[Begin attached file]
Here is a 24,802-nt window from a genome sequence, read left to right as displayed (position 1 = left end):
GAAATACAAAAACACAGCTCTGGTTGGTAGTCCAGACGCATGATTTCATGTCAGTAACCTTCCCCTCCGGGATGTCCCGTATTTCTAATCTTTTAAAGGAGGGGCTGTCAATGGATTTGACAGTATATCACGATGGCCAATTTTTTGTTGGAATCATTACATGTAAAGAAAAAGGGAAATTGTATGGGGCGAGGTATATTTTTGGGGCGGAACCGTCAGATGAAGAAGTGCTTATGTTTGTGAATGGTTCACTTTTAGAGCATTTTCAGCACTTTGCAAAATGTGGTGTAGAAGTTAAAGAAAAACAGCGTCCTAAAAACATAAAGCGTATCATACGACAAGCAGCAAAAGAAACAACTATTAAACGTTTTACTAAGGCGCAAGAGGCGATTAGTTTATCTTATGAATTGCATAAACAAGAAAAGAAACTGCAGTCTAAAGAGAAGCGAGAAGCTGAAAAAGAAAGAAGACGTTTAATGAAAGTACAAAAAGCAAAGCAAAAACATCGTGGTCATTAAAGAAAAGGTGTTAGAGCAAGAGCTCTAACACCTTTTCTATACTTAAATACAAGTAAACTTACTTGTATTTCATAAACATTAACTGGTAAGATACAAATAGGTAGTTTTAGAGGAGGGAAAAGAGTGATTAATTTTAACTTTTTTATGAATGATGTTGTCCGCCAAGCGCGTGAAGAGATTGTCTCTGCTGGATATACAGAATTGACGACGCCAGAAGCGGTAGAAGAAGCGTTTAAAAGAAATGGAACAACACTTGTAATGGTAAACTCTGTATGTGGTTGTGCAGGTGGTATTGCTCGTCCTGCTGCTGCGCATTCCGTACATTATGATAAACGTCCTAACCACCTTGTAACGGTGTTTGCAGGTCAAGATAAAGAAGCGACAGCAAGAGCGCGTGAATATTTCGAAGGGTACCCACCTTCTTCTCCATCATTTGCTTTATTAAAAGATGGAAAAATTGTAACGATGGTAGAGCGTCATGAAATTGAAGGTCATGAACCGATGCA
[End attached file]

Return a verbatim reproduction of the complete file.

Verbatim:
Here is a 24,802-nt window from a genome sequence, read left to right as displayed (position 1 = left end):
GAAATACAAAAACACAGCTCTGGTTGGTAGTCCAGACGCATGATTTCATGTCAGTAACCTTCCCCTCCGGGATGTCCCGTATTTCTAATCTTTTAAAGGAGGGGCTGTCAATGGATTTGACAGTATATCACGATGGCCAATTTTTTGTTGGAATCATTACATGTAAAGAAAAAGGGAAATTGTATGGGGCGAGGTATATTTTTGGGGCGGAACCGTCAGATGAAGAAGTGCTTATGTTTGTGAATGGTTCACTTTTAGAGCATTTTCAGCACTTTGCAAAATGTGGTGTAGAAGTTAAAGAAAAACAGCGTCCTAAAAACATAAAGCGTATCATACGACAAGCAGCAAAAGAAACAACTATTAAACGTTTTACTAAGGCGCAAGAGGCGATTAGTTTATCTTATGAATTGCATAAACAAGAAAAGAAACTGCAGTCTAAAGAGAAGCGAGAAGCTGAAAAAGAAAGAAGACGTTTAATGAAAGTACAAAAAGCAAAGCAAAAACATCGTGGTCATTAAAGAAAAGGTGTTAGAGCAAGAGCTCTAACACCTTTTCTATACTTAAATACAAGTAAACTTACTTGTATTTCATAAACATTAACTGGTAAGATACAAATAGGTAGTTTTAGAGGAGGGAAAAGAGTGATTAATTTTAACTTTTTTATGAATGATGTTGTCCGCCAAGCGCGTGAAGAGATTGTCTCTGCTGGATATACAGAATTGACGACGCCAGAAGCGGTAGAAGAAGCGTTTAAAAGAAATGGAACAACACTTGTAATGGTAAACTCTGTATGTGGTTGTGCAGGTGGTATTGCTCGTCCTGCTGCTGCGCATTCCGTACATTATGATAAACGTCCTAACCACCTTGTAACGGTGTTTGCAGGTCAAGATAAAGAAGCGACAGCAAGAGCGCGTGAATATTTCGAAGGGTACCCACCTTCTTCTCCATCATTTGCTTTATTAAAAGATGGAAAAATTGTAACGATGGTAGAGCGTCATGAAATTGAAGGTCATGAACCGATGCA